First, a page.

The metabolic rate of clustered bees is lowest at ambient temperatures of around 3-7 degrees C. It increases if it gets freezing outside because they need to generate more heat which requires the consumption of more honey. The metabolic rate increases as ambient temperature climbs and peaks at around 22 degrees C. It so happens that where I keep my bees, the winter conditions are ideal for low consumption of stores (mid-November to mid-March).
From Randy Oliver: A bee must never allow itself to get too cold—it will go into a ‘chill coma’ at around 10 degrees C, after which it loses the ability to reactivate its flight muscles for heating and will eventually die. Thus, 10 degrees C is the lowest permissible temperature for any bee in the cluster. And that is precisely the thoracic temperature of the outermost bees in the cluster, which form a tightly packed insulating shell of workers, roughly 1-3 inches thick. As described by Southwick, these outermost bees typically face inward (or upward if drops of condensed water are dripping on their backs), “packed thorax-to-thorax with a multitude of interlacing thoracic hairs.”
This head-in orientation of the shell bees takes advantage of their anatomy—a bee’s circulatory system pumps hemolymph (and any heat) towards the head. And due to a fancy countercurrent exchange arrangement of the aorta in the petiole (waist), virtually no heat makes it to the abdomen. Thus, a shell of tightly-packed bees (including those in empty cells) acts as a combination of insulation (due to the downy “hairs” that cover their bodies), a barrier to convective air circulation (thus trapping heat and humidity in the cluster), and as a “heat pump” that continually pushes heat back toward the centre of the cluster.
Heat and Humidity
A large cluster will find it easier to maintain a warm core than a small one, and a loosening up of the shell bees allows them to vent out excess heat. Given the delicate balance in a clustered colony of bees in winter, it’s best to leave them alone. Moving or shaking them can cause the cluster to fall or break up, causing considerable stress.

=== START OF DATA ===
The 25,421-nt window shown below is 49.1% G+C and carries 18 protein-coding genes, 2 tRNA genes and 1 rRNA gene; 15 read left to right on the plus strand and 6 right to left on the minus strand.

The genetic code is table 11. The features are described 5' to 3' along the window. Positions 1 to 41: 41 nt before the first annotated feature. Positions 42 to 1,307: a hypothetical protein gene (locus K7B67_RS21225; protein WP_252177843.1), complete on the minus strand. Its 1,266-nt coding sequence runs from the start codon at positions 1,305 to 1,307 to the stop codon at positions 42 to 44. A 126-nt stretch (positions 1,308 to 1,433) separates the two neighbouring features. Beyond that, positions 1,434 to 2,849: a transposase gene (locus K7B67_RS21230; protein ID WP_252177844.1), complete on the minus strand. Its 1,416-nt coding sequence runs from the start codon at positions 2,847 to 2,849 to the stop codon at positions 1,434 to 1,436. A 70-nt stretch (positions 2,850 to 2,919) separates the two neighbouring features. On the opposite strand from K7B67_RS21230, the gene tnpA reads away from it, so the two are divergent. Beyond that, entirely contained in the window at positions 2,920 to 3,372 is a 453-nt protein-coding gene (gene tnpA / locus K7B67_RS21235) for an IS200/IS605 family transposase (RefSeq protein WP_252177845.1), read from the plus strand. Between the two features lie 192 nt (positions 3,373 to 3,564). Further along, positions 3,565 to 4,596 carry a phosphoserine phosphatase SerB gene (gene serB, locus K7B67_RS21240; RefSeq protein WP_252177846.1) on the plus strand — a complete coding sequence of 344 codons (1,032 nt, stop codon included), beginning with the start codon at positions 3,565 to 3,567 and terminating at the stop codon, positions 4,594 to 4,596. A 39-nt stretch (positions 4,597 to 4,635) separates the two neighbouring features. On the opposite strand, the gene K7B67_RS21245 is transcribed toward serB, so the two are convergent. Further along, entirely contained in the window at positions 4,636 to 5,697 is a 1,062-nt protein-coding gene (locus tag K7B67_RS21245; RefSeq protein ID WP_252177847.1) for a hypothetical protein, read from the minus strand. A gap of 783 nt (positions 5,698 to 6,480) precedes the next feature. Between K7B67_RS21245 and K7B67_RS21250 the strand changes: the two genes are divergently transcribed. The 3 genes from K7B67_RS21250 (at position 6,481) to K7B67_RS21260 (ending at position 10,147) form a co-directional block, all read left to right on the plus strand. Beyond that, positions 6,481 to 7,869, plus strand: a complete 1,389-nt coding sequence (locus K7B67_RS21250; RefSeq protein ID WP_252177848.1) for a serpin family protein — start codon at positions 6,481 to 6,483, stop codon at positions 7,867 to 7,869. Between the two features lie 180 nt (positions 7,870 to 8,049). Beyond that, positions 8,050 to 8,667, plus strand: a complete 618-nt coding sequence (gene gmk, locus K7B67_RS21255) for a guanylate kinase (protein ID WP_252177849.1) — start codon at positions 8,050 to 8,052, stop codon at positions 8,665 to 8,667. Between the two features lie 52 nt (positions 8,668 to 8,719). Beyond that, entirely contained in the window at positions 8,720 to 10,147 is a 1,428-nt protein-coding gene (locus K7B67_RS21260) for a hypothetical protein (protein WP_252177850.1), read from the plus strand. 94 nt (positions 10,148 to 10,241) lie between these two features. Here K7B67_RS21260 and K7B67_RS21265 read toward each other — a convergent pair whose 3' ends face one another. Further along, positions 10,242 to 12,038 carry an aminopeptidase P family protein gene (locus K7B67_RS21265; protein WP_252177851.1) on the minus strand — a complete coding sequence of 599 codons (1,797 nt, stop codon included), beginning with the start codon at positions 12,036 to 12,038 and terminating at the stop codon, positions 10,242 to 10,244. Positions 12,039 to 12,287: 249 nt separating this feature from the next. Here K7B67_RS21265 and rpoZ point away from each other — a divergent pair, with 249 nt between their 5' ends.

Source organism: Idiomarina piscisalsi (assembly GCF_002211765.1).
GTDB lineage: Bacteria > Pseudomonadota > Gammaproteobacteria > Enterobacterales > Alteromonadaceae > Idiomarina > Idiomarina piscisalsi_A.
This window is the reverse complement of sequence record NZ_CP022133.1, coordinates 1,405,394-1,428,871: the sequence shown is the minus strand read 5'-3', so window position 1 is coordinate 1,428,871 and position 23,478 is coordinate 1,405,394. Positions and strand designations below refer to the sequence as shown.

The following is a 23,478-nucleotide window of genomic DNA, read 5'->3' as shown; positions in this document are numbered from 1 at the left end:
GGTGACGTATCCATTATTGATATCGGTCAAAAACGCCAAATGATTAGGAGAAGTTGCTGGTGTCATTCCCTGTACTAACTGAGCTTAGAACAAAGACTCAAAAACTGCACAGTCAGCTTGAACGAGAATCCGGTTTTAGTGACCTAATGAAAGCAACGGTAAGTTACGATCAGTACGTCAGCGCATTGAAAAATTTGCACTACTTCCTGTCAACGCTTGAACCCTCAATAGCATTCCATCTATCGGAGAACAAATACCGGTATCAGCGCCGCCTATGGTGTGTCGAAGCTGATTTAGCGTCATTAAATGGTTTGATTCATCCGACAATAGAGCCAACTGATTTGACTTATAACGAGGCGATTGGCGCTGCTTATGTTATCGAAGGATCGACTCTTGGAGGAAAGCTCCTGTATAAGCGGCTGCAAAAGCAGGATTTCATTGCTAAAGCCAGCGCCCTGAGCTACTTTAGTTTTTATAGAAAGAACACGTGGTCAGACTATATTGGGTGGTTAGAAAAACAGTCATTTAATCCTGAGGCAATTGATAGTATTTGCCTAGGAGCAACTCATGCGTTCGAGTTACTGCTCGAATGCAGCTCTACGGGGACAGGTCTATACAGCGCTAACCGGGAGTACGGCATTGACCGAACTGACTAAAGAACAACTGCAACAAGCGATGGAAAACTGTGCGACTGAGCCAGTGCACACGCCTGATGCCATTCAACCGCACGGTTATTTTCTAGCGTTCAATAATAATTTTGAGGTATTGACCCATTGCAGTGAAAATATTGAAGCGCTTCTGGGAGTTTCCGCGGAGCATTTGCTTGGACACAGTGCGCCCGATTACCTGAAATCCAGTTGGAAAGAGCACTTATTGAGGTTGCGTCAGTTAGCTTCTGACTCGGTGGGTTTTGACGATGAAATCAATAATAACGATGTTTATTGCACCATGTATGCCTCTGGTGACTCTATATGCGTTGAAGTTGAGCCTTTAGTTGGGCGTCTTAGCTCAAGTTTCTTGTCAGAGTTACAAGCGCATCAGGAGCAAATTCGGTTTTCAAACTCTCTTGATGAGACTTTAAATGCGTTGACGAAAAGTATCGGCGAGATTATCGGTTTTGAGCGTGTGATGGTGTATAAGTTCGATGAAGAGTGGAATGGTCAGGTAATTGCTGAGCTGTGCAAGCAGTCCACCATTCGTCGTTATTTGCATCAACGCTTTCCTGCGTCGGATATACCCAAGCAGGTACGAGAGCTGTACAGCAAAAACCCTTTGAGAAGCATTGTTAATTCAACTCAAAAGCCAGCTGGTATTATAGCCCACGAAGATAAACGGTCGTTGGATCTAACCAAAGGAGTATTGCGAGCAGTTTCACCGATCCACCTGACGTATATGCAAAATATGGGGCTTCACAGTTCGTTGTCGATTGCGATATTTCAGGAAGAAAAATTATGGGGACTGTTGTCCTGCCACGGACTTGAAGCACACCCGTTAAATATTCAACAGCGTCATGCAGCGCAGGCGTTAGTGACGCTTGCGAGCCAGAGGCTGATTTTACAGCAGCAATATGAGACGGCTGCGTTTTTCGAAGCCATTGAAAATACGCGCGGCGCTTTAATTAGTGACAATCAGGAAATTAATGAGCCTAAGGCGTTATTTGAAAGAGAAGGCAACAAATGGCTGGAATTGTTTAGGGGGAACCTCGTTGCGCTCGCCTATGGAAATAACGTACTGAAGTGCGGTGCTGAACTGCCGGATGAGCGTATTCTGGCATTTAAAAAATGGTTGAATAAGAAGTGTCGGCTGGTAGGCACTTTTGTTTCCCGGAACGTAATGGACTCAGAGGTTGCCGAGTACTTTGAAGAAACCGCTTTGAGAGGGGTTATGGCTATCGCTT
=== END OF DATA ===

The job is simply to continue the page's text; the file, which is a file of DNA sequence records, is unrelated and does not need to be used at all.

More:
Roughly 0.6 lbs of water are released during the digestion of a pound of honey. Most of it is ‘metabolic water’ from the breakdown of sugar into CO2 and water. That means that a non-flying colony consuming a typical third of a pound of honey per day produces roughly a half cup of water vapour per day. Mobus shows a table of metabolic water production and loss from bees’ bodies at different temperatures. The table indicates that the warm bees in the cluster core would lose water, whereas the cool bees in the insulating shell gain it. We’d expect metabolic water from the core to condense on the cool comb (perhaps diluting the honey in opened cells) or the bodies of the bees in the shell. It gets passed back to the bees in the core, perhaps with the honey passed from the shell of bees on the cluster’s periphery to the hungry bees in the core.
I Got COVID
In other news, I caught COVID-19 three weeks ago and have been a miserable, grumpy walrus. I still have symptoms, but they are fading at last, thankfully. It’s a strange one; sometimes, you feel like you are getting better, then the following day, you are wiped out. The brain-fog element of the virus is most disturbing, but hopefully, I’m through the worst of that now.